Morales undergoes surgery on broken leg

Morales undergoes surgery on broken leg

OAKLAND -- Angels first baseman Kendry Morales underwent successful surgery to repair his fractured left leg on Thursday.

After Thursday's 6-1 loss to the A's, manager Mike Scioscia declared Morales out for the season, which was assumed since he went down last month. As for Morales' long-term recovery outlook, Scioscia said the prospects look good, but that there's no timeline set for his return to baseball activities.

Since Morales went down on May 29, when he broke his leg jumping on home plate after hitting a walk-off grand slam, the Angels have gone 9-3.

Scioscia said he's happy with Morales' replacements thus far, but that the team isn't averse to trying to trade for a bat.

"I don't think [general manager] Tony [Reagins] will put anything on hold if it's available now and it's the right move for us," Scioscia said. "But right now, there's nothing that's real imminent -- in talking to Tony -- that's going to fill that void."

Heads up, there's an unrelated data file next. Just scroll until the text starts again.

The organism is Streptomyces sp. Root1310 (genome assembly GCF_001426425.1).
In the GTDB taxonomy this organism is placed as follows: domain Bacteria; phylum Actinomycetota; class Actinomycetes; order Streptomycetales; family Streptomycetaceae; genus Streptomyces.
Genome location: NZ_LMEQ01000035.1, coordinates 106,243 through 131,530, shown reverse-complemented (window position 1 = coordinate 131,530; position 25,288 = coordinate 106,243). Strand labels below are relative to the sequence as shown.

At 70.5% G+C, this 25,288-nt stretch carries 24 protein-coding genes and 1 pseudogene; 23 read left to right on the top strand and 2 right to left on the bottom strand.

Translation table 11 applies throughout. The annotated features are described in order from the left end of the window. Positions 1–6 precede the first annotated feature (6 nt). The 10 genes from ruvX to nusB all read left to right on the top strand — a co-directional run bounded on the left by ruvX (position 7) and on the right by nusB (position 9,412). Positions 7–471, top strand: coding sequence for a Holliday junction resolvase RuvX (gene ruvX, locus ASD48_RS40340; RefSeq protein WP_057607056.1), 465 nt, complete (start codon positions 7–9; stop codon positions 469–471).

Without Morales -- who was leading his team in average (.290), home runs (11) and RBIs (39) at the time of his injury -- Scioscia said his team will have to rely on its pitching and defense.

In 12 contests sans Morales, the Angels have scored an average of 5.8 runs per game, up from their season average of 4.7.

"There's a lot of positives we've seen from our offense in the last 10 games or so," Scioscia said. "Whether Kendry was in the middle of the lineup or not, you definitely need some of the guys we've talked about to start to contribute -- and that's what we've seen. That's why we've made a little bit of a push here."

Scioscia said he expects to see a few of his hitters to heat up as the season wears on, specifically Juan Rivera (.237), Howard Kendrick (.255), Bobby Abreu (.258) and Hideki Matsui (.260).

"There's not one guy that is going to bring what Kendry was going to bring," Scioscia said. "But as a whole unit from one to nine, I think you're going to see some of that production absorbed."

Alex Espinoza is an associate reporter for MLB.com. This story was not subject to the approval of Major League Baseball or its clubs.